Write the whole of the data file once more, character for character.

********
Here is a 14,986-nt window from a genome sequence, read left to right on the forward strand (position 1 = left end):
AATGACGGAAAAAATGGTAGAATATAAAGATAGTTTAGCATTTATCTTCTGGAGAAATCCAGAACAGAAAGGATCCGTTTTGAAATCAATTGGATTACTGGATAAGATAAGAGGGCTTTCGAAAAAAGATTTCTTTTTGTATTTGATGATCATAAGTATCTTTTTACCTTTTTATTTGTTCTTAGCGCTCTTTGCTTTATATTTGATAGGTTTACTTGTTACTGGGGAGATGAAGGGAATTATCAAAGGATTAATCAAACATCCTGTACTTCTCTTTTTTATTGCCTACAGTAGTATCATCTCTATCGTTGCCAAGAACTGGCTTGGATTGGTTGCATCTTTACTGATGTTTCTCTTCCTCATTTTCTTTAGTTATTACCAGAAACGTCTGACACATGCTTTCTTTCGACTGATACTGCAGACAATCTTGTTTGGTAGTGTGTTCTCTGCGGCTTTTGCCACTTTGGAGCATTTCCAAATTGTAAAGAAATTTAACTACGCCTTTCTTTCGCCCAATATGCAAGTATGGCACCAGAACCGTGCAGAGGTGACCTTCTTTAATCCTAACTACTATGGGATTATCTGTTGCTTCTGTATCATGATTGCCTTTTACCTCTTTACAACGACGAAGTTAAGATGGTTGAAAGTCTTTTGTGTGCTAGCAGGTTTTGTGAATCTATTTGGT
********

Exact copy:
Here is a 14,986-nt window from a genome sequence, read left to right on the forward strand (position 1 = left end):
AATGACGGAAAAAATGGTAGAATATAAAGATAGTTTAGCATTTATCTTCTGGAGAAATCCAGAACAGAAAGGATCCGTTTTGAAATCAATTGGATTACTGGATAAGATAAGAGGGCTTTCGAAAAAAGATTTCTTTTTGTATTTGATGATCATAAGTATCTTTTTACCTTTTTATTTGTTCTTAGCGCTCTTTGCTTTATATTTGATAGGTTTACTTGTTACTGGGGAGATGAAGGGAATTATCAAAGGATTAATCAAACATCCTGTACTTCTCTTTTTTATTGCCTACAGTAGTATCATCTCTATCGTTGCCAAGAACTGGCTTGGATTGGTTGCATCTTTACTGATGTTTCTCTTCCTCATTTTCTTTAGTTATTACCAGAAACGTCTGACACATGCTTTCTTTCGACTGATACTGCAGACAATCTTGTTTGGTAGTGTGTTCTCTGCGGCTTTTGCCACTTTGGAGCATTTCCAAATTGTAAAGAAATTTAACTACGCCTTTCTTTCGCCCAATATGCAAGTATGGCACCAGAACCGTGCAGAGGTGACCTTCTTTAATCCTAACTACTATGGGATTATCTGTTGCTTCTGTATCATGATTGCCTTTTACCTCTTTACAACGACGAAGTTAAGATGGTTGAAAGTCTTTTGTGTGCTAGCAGGTTTTGTGAATCTATTTGGT